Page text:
Diamond Previews is a staple of the local comic shop; it lists upcoming items for sale, two months in advance. Images of the covers, creative team and a brief summary of the item, usually a paragraph, are standard fare. These solicitations are provided by the publishers and Diamond puts them together into a four hundred plus page printed catalogue and retails it for $4.450 USD, although retailers normally offer it at a discount for regular subscribers.
Initially this kind of product was only available retailers so they could get their orders in, but a good while ago Diamond and Capital (a competitor since gone) saw the opportunity to offer these previews as a retail item and it was win-win: fans could get a good look at what was in the pipeline and those fans could pre-order these items from their local comic shop, who now had a better idea of what would sell. Life was good.
Then along came this internet thing. It took a while but publishers released that same publishing information to comic news sites like Comic Book Resources and Newsarama; fans could get their info before Previews published it and for free. Unfortunately those news site posts lacked the fit and finish of the published Previews catalogue. Enter Comixology.
I was a little behind in setting up a Comixology account, but once I did I started a virtual pull list based on concise and searchable material; the same as is provided by Previews. I’m guessing they get the info from Diamond since there’s a banner that says “Previews Catalog” when you log in. As well you can enter your tax rate and any discount received so you can see what you’re going to be spending that week or month on comics. Get an email every Wednesday with your list of books and you’ll never miss a thing. Install the mobile app, I use the iOS version, an all that information is always with you. It’s slick and very useful; here’s what I get today.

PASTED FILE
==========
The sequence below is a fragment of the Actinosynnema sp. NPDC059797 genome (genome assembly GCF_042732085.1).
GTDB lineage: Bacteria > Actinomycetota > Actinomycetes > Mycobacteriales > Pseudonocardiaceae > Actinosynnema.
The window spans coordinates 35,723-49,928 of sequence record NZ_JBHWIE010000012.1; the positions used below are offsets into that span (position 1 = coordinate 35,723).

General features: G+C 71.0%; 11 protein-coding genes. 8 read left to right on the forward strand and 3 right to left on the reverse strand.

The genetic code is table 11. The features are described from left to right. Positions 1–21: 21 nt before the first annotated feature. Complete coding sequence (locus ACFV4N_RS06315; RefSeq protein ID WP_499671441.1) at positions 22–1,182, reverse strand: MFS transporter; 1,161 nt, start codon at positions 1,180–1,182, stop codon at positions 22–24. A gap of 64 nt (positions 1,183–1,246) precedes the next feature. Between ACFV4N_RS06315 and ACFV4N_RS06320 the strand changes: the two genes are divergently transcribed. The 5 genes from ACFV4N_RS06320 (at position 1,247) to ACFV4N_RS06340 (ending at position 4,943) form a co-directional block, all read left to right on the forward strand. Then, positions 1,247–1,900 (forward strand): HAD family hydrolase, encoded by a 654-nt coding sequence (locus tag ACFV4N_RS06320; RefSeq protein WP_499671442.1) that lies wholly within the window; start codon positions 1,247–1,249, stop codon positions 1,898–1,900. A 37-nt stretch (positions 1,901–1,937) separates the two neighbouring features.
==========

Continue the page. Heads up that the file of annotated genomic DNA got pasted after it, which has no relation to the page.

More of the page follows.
Comixology is the main platform for digital comics and as such has become the focus of their site. Recently the subscriber aspect I enjoy moved to a new section called Print Comics, which seems reasonable. They offer tools for retailers as well: cover galleries, subscriber pull lists and more. The retailers I’ve spoken with seem hesitant to take part since inevitably there will be some cross promotion or linking to Comixology’s digital offerings. Whether this is real or perceived it’s a sticking point for retailers to take advantage of this wonderful service.
It recently dawned on me that perhaps I was selling Previews short, so I headed to their website and perused. No comparison. A jumbled and difficult to navigate site greets you, offering previews and shipping lists in a blog format. Clicking on New Releases brought me to a text list of title names, prices, Diamond codes and a few covers. The site is a supplement to the print Previews and doesn’t offer the same content.
In the end Comixology is the best choice for managing your comics purchases. Previews does a decent job as a print catalogue but cannot compete in this digital age.